On December 1st, my knee surgery "celebrated" its two year anniversary. The hope, as is the hope with any surgery, was that I would be good as new upon completion. Oh well, so much for hope in that particular area. You see, when you have run for more than 52 years, there are plenty of milestone type moments. Some are great, some only good, some not so much. PRs and great races or workouts land in the GREAT column (had some wonderful moments there), DNFs and DNSs land in the not so much side. This surgery was a significant not so much.
My knee's not terrible, mind you, it's just not good. I can still run, but the slow pace and complete lack of being able to go longer distances has dampened my spirits far more than moving up yet another age group might (and for some reason that continues to happen - Father time). And while my racing has been limited to when my mind is racing, each run is still a gift, still a moment to be savored.
Two things: the moment, and savoring. In his awesome book Athletic Excellence, Jim Loehr wrote: "When
I say that my focus is the MOMENT, I guess what I’m really saying is that I
savor the moment. Every moment of every performance is something to be totally
experienced and totally enjoyed. I simply seize the moment for what it is and,
whenever I do that, I begin immediately to experience a sense of calm, strength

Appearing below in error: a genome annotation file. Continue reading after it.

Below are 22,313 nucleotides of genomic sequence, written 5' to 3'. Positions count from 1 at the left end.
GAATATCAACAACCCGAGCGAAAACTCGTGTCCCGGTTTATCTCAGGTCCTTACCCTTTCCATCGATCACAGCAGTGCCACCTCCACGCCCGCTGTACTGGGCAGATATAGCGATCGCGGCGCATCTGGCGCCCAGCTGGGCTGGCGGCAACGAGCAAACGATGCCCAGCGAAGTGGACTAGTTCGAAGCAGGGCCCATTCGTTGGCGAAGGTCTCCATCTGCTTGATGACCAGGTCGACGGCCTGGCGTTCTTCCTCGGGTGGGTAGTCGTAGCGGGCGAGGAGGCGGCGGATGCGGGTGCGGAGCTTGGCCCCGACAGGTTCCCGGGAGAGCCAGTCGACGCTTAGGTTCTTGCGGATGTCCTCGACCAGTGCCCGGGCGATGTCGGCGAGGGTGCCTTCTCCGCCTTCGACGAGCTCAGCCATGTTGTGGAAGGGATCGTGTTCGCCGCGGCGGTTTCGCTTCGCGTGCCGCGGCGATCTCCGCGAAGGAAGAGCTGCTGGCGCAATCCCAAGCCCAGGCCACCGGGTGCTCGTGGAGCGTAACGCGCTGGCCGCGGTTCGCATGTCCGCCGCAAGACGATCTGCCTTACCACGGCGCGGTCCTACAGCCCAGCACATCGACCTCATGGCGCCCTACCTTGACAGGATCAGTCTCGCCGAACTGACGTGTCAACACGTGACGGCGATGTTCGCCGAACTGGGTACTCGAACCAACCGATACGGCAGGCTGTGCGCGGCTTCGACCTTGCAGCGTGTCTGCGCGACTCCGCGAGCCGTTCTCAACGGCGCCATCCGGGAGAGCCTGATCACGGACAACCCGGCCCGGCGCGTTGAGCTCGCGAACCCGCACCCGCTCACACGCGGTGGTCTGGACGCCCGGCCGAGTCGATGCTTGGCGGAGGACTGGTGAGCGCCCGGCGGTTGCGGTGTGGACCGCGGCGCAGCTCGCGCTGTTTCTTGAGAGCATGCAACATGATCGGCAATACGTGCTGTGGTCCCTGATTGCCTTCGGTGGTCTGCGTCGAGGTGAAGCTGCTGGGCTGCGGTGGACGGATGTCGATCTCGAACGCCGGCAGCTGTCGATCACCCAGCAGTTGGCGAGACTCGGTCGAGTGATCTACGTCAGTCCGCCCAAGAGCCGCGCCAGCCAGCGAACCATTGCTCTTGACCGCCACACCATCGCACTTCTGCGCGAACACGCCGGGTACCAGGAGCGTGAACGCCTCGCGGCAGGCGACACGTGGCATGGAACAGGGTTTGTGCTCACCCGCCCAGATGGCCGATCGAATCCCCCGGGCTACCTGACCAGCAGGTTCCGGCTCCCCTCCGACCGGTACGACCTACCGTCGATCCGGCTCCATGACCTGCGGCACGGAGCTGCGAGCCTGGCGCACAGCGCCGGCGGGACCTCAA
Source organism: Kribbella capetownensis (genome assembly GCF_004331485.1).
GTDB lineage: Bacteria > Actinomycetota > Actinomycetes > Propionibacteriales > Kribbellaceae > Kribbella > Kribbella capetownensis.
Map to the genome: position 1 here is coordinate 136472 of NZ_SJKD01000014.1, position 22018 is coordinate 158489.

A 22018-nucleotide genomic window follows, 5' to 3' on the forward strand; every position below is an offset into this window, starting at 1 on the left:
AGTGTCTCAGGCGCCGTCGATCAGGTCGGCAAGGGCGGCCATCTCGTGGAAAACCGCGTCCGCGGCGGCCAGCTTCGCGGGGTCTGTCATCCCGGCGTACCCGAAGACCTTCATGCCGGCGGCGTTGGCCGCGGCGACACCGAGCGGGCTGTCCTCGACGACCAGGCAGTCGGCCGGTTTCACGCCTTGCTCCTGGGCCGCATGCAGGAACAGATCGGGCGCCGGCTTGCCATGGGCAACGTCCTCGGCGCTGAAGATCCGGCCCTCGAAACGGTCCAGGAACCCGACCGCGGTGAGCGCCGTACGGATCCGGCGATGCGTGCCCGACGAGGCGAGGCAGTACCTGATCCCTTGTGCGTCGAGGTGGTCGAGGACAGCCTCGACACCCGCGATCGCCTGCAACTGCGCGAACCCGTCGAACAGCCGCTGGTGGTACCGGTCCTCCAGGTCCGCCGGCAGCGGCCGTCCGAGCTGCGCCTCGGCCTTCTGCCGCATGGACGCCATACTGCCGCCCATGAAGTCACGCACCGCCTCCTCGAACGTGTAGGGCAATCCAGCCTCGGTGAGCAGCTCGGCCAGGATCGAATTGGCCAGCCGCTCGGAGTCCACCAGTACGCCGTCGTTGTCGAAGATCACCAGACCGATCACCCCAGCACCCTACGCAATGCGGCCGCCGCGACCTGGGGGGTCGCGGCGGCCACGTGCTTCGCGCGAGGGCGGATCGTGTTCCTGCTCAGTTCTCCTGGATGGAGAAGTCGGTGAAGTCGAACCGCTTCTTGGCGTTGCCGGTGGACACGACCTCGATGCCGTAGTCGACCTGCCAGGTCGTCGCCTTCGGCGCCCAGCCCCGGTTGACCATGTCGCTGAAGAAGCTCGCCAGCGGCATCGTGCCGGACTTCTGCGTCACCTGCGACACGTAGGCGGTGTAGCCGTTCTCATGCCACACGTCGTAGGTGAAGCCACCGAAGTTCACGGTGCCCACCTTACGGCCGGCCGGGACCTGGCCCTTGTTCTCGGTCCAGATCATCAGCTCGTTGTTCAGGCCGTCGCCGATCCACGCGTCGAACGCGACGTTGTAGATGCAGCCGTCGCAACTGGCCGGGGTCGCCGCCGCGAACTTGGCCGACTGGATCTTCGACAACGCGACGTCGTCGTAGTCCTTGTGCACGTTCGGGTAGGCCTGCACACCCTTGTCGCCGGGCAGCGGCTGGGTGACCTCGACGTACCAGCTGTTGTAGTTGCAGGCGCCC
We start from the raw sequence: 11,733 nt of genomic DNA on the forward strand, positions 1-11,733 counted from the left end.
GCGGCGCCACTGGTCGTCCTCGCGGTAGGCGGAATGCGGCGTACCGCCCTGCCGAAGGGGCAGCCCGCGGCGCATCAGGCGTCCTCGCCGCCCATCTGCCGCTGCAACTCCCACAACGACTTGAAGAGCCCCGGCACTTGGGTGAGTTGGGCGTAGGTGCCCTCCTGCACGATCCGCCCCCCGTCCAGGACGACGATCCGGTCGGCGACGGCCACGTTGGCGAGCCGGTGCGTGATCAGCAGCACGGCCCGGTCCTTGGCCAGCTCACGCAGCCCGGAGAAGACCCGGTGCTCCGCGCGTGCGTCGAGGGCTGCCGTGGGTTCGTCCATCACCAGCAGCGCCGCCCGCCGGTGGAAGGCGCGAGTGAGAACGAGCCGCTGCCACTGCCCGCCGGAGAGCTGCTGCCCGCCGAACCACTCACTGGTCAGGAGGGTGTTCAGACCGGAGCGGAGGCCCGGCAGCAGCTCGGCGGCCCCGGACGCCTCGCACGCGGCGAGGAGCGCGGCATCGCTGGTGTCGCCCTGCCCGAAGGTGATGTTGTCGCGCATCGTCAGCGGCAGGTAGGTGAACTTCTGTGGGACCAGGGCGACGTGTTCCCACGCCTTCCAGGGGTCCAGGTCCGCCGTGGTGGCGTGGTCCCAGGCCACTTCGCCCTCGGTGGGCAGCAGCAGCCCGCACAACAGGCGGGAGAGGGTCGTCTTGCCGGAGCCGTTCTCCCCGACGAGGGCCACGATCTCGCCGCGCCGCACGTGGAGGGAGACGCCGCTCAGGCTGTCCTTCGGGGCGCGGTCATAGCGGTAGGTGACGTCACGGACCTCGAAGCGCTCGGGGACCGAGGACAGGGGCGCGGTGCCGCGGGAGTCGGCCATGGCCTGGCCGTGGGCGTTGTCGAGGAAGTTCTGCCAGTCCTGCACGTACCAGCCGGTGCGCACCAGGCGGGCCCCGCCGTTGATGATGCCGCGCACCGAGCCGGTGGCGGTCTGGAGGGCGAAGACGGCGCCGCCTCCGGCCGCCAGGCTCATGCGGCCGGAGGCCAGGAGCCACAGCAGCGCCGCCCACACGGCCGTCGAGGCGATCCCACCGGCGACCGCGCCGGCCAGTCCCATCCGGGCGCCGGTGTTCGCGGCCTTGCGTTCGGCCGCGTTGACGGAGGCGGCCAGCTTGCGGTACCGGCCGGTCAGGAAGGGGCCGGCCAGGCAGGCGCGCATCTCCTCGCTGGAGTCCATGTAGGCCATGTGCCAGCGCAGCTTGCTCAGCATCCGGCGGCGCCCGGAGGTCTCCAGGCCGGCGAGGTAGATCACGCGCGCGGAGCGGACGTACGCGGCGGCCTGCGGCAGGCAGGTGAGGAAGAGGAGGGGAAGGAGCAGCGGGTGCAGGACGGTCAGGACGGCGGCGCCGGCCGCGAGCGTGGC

and energy that continues to amaze me."
Since the day in1982, when Loehr first enlightened me about the moment at a Track clinic in Phoenix, I have adopted the moment as my place to be. It is in the moment where all the good stuff sits: love, empathy, self-awareness, joy. Sometimes, however, the moment is not so hot, sometimes downright shitty.
So what then? Loehr had an answer for that too. "Don’t misunderstand, the feelings don’t always
come, and I still lose them sometimes and can’t get them back. Even when I go to the moment, they can be a
little stubborn. To help things along, I’ll start acting “as if” they were
there and often that’s enough to get the feelings going again. As soon as that
happens, I start becoming a performer again. I used to think those feelings came only when I
played well. I really had it backwards. I played well because I got the
feelings, and believe me there’s a big difference."
So, in the middle of this huge knee slump, in the middle of discomfort ranging from a pinch feeling to flat-out no support pain, I choose the moment. I choose to enjoy each opportunity to do this thing I love even though some of the "outcomes" are different. I choose to be, as Loehr masterfully wrote: "right here, right now, loving every minute of it."
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